Robert Durst's Lawyer Believes Interview About Meth Use Was Improperly Obtained
Robert Durst’s statement to Los Angeles prosecutors that he was high on methamphetamine during the filming of the HBO series The Jinx was improperly obtained, his lawyer tells PEOPLE exclusively.
Attorney Dick DeGuerin says prosecutors interviewed Durst without his lawyers present, and the interview should therefore be ruled inadmissible at his upcoming murder trial.
According to the Los Angeles Times, Durst allegedly agreed to speak with prosecutors after his arrest on March 14, 2015 for the murder of his longtime friend and former publicist, Susan Berman.
In the interview, Durst, 73, allegedly said he “had to be… swooped” and “speeding” during some of the more than 20 hours of interview he gave during the filming of The Jinx.
“I was on meth, I was on meth the whole time,” he said, according to a transcript obtained by The Times. “And, when I looked at the little pieces of it, I was going like this and like that. And it was — and it should have been obvious.”
While he refused to address the specific contents of the Los Angeles Times piece, DeGuerin told PEOPLE he suspects the entire interview will be “tossed out” by the judge when Durst’s murder trial begins. (DeGuerin successfully defended Durst in 2003 while he was on trial for allegedly killing and dismembering his Texas neighbor, Morris Black.)
“This interview was given at a time when they should have contacted his lawyers, especially since they know full well who his lawyers are,” DeGuerin says, adding he has already started drafting a motion to suppress the substance of Durst’s interview.
“I am concerned by the prosecution’s actions,” DeGuerin adds. “Even though they have criticized us for talking to the press, they put this interview out there. I feel this is an effort by the prosecution to influence the jury pool.”
The Los Angeles County District Attorney’s office responded in a statement to PEOPLE that read, “This motion is being litigated in a public forum and involves information that is relevant, material and necessary to refute the false allegations and mischaracterizations made by the defense in their opposition.”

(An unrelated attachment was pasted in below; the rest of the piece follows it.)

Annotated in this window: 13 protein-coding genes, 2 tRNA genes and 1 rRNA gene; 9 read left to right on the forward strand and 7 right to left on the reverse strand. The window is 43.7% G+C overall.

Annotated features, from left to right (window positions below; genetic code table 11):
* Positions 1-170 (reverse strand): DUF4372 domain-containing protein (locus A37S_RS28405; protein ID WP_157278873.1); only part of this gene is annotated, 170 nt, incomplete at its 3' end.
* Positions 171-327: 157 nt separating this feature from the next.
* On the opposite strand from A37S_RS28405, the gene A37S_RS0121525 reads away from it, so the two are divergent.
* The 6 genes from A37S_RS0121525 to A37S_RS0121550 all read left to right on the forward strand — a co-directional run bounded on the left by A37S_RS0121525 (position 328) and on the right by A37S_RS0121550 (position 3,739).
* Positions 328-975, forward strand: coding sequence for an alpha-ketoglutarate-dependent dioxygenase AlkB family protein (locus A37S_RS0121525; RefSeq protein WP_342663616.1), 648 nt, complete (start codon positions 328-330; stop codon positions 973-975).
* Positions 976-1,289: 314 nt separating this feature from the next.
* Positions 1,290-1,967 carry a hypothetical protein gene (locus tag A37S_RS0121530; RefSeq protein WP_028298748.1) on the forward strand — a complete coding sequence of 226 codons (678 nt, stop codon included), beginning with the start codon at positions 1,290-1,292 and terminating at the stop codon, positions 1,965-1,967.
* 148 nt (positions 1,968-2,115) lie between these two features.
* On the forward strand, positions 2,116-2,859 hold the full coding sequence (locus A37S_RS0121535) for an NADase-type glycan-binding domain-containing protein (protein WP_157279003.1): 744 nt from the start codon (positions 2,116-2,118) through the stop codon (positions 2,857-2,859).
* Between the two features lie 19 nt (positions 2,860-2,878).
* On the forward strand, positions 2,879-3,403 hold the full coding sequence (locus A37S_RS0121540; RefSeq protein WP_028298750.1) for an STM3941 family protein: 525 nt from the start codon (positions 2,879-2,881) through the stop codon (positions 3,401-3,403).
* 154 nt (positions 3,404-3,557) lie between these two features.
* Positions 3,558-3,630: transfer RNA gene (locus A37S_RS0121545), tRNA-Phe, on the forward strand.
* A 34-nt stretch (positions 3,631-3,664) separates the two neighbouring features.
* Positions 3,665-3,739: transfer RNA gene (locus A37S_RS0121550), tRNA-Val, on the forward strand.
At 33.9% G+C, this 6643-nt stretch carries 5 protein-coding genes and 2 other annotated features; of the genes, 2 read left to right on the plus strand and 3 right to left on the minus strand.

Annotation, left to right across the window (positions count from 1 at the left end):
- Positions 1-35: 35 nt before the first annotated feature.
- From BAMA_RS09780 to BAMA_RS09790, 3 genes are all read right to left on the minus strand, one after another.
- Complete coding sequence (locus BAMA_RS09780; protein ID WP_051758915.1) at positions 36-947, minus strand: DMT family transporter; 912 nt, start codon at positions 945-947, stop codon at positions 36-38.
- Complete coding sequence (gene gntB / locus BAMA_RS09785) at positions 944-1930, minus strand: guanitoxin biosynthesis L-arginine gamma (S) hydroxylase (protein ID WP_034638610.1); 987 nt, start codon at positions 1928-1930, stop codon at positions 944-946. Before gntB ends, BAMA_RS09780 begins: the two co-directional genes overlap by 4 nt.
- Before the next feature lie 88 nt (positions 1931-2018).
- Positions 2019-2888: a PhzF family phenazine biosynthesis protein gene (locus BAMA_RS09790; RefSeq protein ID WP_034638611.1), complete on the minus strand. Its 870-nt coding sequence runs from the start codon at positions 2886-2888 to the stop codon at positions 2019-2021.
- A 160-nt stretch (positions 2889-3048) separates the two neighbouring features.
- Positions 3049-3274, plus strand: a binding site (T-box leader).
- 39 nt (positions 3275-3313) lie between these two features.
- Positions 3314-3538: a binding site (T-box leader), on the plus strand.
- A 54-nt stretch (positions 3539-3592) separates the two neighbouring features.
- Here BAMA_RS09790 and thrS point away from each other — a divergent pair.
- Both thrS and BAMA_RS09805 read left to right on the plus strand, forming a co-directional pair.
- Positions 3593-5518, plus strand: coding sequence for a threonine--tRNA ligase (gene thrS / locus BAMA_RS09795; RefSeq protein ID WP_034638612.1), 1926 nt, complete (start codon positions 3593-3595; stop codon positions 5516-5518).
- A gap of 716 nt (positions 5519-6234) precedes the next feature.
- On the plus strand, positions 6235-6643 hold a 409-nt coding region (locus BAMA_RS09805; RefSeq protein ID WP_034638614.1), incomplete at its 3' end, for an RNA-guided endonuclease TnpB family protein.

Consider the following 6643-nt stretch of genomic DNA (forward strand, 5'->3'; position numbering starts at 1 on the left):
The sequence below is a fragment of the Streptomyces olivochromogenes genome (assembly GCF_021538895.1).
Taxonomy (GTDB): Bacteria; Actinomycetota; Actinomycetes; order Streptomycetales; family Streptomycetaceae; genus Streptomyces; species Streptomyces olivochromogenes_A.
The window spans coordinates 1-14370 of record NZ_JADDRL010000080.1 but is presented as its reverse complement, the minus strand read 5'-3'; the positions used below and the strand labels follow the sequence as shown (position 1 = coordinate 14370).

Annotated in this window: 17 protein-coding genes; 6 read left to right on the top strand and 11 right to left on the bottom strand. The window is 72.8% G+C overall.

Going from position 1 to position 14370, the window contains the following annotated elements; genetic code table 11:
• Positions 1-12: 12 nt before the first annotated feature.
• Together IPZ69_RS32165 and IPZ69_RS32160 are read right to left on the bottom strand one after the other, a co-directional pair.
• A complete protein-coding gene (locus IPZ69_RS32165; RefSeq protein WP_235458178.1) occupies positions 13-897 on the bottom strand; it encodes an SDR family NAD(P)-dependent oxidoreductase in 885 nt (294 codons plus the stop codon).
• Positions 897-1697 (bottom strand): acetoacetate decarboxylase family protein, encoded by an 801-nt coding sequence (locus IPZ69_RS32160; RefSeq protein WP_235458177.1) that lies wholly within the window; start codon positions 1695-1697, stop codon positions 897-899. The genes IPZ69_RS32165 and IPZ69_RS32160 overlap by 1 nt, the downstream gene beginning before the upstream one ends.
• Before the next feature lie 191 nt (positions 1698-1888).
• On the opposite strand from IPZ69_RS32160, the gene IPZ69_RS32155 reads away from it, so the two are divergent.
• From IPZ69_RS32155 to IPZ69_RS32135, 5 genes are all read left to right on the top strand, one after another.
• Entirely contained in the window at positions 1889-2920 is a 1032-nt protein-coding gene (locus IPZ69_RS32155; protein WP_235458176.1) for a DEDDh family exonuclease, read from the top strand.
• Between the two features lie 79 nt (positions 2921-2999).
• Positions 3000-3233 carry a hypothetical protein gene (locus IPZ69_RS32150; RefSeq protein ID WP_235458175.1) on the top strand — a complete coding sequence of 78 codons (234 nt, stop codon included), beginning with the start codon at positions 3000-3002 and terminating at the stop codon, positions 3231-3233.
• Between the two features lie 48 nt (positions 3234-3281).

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According to the Los Angeles Times article, Durst allegedly spoke with prosecutors for nearly three hours. He even allegedly answered questions about why he didn’t flee the country after learning he was wanted in Berman’s killing.
Durst told the prosecution “inertia” kept him from going on the run.
“I just didn’t really, really, really think that I was gonna end up arrested,” he told them, before saying, “I was the worst fugitive the world has ever met.”
Durst was charged with Berman’s murder in March 2015. His apprehension in New Orleans preceded the airing of the damning final episode of The Jinx, which focused on the 1982 disappearance of Durst’s first wife, Kathleen Durst, while examining Berman’s execution-style killing.
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In the HBO finale, he is heard muttering to himself in a bathroom, “There it is. You’re caught! What the hell did you do? Killed them all, of course.” He was allegedly unaware the filmmaker’s microphones were still recording at the time.
Durst was extradited to Los Angeles in early November, where his impending murder trial will begin in 2017, according to DeGuerin.
He is the only suspect to face charges for Berman’s execution-style shooting death. Her body was discovered inside her home in Beverly Hills, California, in 2000.
Durst pleaded not guilty to her killing in November.
DeGuerin tells PEOPLE Durst has a pre-trial hearing set for Wednesday in Los Angeles, and says a preliminary examination of the evidence in the case must happen no sooner than Feb. 15.